Saturday, July 10, 2010

Women, Reproduction, and Climate Change

UNFPA - World Population Day 2010
Gender equity, women's sexual health, and reproductive rights have a direct effect on rising population which significantly affects climate change.

Incredibly, these very issues were missing from the agenda of the conference on emissions reduction in Copenhagen in December (2009). They were missing from the UN summit on climate change held in NYC in September 2009.

In her article "Factoring People Into Climate Change" in The Nation, Barbara Crossette discusses the connection between reproductive/women's rights and the environment and the reasons for silence about them at summits and conferences.

NGO activists see the connection and
UN officials are largely on the same page. Helen Clark, the new administrator of the UN Development Program, said at the Berlin forum that "educating women and families in the developing world on the number of children they actually wish to have, improving the health of women and promoting gender equality, reducing poverty and hunger, and mitigating climate change" form a virtuous circle.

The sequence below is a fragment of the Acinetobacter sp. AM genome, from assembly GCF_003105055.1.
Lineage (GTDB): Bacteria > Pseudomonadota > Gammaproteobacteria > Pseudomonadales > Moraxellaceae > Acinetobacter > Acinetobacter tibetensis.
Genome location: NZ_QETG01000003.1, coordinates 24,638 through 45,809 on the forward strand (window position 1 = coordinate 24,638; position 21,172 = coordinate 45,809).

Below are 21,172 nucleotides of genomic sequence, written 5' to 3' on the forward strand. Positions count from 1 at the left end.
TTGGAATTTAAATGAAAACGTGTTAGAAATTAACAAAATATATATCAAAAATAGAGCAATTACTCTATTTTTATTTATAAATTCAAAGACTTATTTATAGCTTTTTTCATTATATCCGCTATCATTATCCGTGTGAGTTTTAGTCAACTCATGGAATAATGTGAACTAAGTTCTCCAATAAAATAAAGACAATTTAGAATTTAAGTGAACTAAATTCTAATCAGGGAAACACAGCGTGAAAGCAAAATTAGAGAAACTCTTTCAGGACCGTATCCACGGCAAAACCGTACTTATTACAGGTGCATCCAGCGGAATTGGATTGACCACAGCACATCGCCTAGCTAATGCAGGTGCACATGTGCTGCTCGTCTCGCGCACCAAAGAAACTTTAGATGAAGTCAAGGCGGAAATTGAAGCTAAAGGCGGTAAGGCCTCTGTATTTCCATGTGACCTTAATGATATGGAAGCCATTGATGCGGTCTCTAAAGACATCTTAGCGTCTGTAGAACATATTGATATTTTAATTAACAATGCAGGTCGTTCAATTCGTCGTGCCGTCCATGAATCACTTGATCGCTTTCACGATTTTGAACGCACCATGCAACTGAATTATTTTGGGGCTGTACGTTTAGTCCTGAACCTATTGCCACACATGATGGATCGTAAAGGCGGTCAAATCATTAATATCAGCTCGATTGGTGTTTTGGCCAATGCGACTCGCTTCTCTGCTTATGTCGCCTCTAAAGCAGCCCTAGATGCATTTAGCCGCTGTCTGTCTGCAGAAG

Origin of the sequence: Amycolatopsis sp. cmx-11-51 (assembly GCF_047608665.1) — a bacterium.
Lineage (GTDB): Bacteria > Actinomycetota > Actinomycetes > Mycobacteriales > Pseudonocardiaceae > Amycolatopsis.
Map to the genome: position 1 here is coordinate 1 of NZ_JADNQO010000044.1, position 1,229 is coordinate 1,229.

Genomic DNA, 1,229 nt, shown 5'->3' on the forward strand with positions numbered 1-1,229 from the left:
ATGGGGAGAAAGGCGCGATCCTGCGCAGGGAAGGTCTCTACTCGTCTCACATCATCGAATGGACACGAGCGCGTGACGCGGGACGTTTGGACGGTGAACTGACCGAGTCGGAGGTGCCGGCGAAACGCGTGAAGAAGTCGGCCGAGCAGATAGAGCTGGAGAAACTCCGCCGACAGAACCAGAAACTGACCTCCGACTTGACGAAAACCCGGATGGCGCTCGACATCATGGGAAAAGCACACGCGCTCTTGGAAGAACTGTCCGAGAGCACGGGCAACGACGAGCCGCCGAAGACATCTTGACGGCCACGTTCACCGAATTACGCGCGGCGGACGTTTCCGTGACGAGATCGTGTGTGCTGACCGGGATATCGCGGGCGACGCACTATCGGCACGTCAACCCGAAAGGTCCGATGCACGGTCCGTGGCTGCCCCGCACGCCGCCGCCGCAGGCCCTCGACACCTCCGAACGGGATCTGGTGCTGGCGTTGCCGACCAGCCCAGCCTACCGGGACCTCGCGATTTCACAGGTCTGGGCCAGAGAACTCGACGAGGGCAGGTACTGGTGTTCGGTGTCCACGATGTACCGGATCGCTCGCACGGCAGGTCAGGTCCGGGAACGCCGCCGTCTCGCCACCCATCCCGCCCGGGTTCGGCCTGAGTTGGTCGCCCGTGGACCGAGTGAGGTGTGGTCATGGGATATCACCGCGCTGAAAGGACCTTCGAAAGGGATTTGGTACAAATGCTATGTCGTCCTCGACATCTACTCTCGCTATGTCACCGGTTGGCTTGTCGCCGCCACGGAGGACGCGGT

Governments, however, disagree and wish to leave population off the agenda, especially India, which sees any discussion of population control as the West attempting to block its growth. India's influence among other developing nations ensures the continued absence of population and related women's and reproductive issues from conference agendas.

The refusal to discuss women's sexual health, gender equity, and reproductive rights does not surprise me; both traditional societies and more advanced ones stumble when it comes to granting full agency, personhood, and autonomy to women. Maybe we will literally go up in flames rather than grant women full, functioning equality!

Barbara Crossette's article is very worth reading.

She is also the author of So Close to Heaven: The Vanishing Buddhist Kingdoms of the Himalayas (1995) and The Great Hill Stations of Asia (1998).

(This is a re-post for World Population Day, which is tomorrow, July11.)


Owen Gray said...

Isn't it interesting that so much of our global and individual futures are in the hands of our wives, mothers and sisters?

With so much at stake, it's time to give these issues serious thought.

ChrisJ said...


Exactly, and, I think, that's why there is so much angst - religious and otherwise - about the freedom of reproductive rights.

Pearl said...

yes, why this should be even an issue baffles me. why there's such a skew in gender in policy makers shouldn't make a differences since men often are raised by a mom, alongside a sister and have female friends. how does the understanding loop open and spill like that?

one sidenote, which I don't have enough evidence to weigh is in the opening chapters of Straw Dogs. John Gray says that fertility rates are falling as a product of overpopulation and the capacity to reproduce automatically checks itself biologically, as it does in other animals.

ChrisJ said...


It sounds reasonable - what John Gray says.

I was going to suggest that feminism is an evolutionary adaptation with one effect, among many, of reducing the population.